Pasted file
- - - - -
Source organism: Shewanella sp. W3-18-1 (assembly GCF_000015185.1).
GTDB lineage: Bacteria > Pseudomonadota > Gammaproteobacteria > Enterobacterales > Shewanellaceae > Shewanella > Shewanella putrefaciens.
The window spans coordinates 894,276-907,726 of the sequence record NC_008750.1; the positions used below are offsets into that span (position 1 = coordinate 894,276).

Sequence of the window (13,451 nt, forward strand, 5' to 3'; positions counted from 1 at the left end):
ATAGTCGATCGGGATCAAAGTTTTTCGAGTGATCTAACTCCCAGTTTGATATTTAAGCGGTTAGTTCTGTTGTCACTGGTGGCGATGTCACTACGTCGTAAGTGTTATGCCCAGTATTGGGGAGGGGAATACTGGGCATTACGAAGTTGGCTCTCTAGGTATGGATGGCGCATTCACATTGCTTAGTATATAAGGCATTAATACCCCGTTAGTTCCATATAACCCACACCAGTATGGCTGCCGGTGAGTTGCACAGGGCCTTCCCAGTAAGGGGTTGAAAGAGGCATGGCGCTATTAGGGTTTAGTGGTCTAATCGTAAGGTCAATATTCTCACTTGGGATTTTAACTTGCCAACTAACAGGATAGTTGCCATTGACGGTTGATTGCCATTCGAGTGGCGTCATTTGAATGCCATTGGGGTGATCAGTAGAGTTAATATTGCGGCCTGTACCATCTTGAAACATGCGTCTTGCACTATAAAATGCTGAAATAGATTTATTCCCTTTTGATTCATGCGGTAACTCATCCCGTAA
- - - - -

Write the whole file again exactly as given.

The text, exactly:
Source organism: Shewanella sp. W3-18-1 (assembly GCF_000015185.1).
GTDB lineage: Bacteria > Pseudomonadota > Gammaproteobacteria > Enterobacterales > Shewanellaceae > Shewanella > Shewanella putrefaciens.
The window spans coordinates 894,276-907,726 of the sequence record NC_008750.1; the positions used below are offsets into that span (position 1 = coordinate 894,276).

Sequence of the window (13,451 nt, forward strand, 5' to 3'; positions counted from 1 at the left end):
ATAGTCGATCGGGATCAAAGTTTTTCGAGTGATCTAACTCCCAGTTTGATATTTAAGCGGTTAGTTCTGTTGTCACTGGTGGCGATGTCACTACGTCGTAAGTGTTATGCCCAGTATTGGGGAGGGGAATACTGGGCATTACGAAGTTGGCTCTCTAGGTATGGATGGCGCATTCACATTGCTTAGTATATAAGGCATTAATACCCCGTTAGTTCCATATAACCCACACCAGTATGGCTGCCGGTGAGTTGCACAGGGCCTTCCCAGTAAGGGGTTGAAAGAGGCATGGCGCTATTAGGGTTTAGTGGTCTAATCGTAAGGTCAATATTCTCACTTGGGATTTTAACTTGCCAACTAACAGGATAGTTGCCATTGACGGTTGATTGCCATTCGAGTGGCGTCATTTGAATGCCATTGGGGTGATCAGTAGAGTTAATATTGCGGCCTGTACCATCTTGAAACATGCGTCTTGCACTATAAAATGCTGAAATAGATTTATTCCCTTTTGATTCATGCGGTAACTCATCCCGTAA